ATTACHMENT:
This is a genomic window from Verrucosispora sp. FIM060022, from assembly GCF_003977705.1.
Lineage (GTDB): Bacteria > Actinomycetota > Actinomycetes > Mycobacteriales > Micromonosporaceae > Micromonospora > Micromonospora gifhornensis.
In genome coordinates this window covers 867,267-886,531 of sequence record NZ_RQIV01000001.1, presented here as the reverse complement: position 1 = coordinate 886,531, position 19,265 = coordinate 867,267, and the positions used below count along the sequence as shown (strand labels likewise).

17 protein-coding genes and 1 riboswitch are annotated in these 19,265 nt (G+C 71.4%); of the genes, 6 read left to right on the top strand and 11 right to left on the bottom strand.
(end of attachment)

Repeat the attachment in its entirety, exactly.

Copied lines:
This is a genomic window from Verrucosispora sp. FIM060022, from assembly GCF_003977705.1.
Lineage (GTDB): Bacteria > Actinomycetota > Actinomycetes > Mycobacteriales > Micromonosporaceae > Micromonospora > Micromonospora gifhornensis.
In genome coordinates this window covers 867,267-886,531 of sequence record NZ_RQIV01000001.1, presented here as the reverse complement: position 1 = coordinate 886,531, position 19,265 = coordinate 867,267, and the positions used below count along the sequence as shown (strand labels likewise).

17 protein-coding genes and 1 riboswitch are annotated in these 19,265 nt (G+C 71.4%); of the genes, 6 read left to right on the top strand and 11 right to left on the bottom strand.